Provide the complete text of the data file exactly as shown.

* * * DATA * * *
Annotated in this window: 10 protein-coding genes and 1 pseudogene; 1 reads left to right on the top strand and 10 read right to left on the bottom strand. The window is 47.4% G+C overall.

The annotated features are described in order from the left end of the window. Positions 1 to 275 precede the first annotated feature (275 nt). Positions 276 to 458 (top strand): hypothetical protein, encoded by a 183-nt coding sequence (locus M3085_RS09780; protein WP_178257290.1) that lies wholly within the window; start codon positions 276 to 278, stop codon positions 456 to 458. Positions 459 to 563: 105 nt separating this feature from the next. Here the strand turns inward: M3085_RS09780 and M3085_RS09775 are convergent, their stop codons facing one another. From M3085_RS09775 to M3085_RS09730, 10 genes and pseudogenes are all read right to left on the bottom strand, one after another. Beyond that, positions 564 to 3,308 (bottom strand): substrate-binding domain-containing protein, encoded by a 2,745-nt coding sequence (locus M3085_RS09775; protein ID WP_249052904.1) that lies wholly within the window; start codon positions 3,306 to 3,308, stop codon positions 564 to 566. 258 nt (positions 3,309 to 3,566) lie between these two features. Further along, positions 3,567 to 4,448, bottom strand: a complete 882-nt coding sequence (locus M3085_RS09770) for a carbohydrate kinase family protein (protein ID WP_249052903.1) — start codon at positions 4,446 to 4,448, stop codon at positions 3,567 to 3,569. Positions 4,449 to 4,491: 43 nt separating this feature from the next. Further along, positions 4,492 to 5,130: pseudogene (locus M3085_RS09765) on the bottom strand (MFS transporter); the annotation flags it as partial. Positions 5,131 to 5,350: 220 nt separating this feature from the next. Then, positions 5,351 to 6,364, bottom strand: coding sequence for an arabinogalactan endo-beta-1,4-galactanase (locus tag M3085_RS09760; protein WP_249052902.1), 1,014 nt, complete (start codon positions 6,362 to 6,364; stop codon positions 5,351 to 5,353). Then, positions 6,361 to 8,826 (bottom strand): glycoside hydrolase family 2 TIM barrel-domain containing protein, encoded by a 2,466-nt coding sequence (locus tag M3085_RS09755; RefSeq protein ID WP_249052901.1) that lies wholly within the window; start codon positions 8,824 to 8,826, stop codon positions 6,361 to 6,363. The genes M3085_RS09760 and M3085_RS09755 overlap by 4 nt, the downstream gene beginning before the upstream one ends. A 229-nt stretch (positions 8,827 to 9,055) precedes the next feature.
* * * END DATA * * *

Annotated in this window: 10 protein-coding genes and 1 pseudogene; 1 reads left to right on the top strand and 10 read right to left on the bottom strand. The window is 47.4% G+C overall.

The annotated features are described in order from the left end of the window. Positions 1 to 275 precede the first annotated feature (275 nt). Positions 276 to 458 (top strand): hypothetical protein, encoded by a 183-nt coding sequence (locus M3085_RS09780; protein WP_178257290.1) that lies wholly within the window; start codon positions 276 to 278, stop codon positions 456 to 458. Positions 459 to 563: 105 nt separating this feature from the next. Here the strand turns inward: M3085_RS09780 and M3085_RS09775 are convergent, their stop codons facing one another. From M3085_RS09775 to M3085_RS09730, 10 genes and pseudogenes are all read right to left on the bottom strand, one after another. Beyond that, positions 564 to 3,308 (bottom strand): substrate-binding domain-containing protein, encoded by a 2,745-nt coding sequence (locus M3085_RS09775; protein ID WP_249052904.1) that lies wholly within the window; start codon positions 3,306 to 3,308, stop codon positions 564 to 566. 258 nt (positions 3,309 to 3,566) lie between these two features. Further along, positions 3,567 to 4,448, bottom strand: a complete 882-nt coding sequence (locus M3085_RS09770) for a carbohydrate kinase family protein (protein ID WP_249052903.1) — start codon at positions 4,446 to 4,448, stop codon at positions 3,567 to 3,569. Positions 4,449 to 4,491: 43 nt separating this feature from the next. Further along, positions 4,492 to 5,130: pseudogene (locus M3085_RS09765) on the bottom strand (MFS transporter); the annotation flags it as partial. Positions 5,131 to 5,350: 220 nt separating this feature from the next. Then, positions 5,351 to 6,364, bottom strand: coding sequence for an arabinogalactan endo-beta-1,4-galactanase (locus tag M3085_RS09760; protein WP_249052902.1), 1,014 nt, complete (start codon positions 6,362 to 6,364; stop codon positions 5,351 to 5,353). Then, positions 6,361 to 8,826 (bottom strand): glycoside hydrolase family 2 TIM barrel-domain containing protein, encoded by a 2,466-nt coding sequence (locus tag M3085_RS09755; RefSeq protein ID WP_249052901.1) that lies wholly within the window; start codon positions 8,824 to 8,826, stop codon positions 6,361 to 6,363. The genes M3085_RS09760 and M3085_RS09755 overlap by 4 nt, the downstream gene beginning before the upstream one ends. A 229-nt stretch (positions 8,827 to 9,055) precedes the next feature.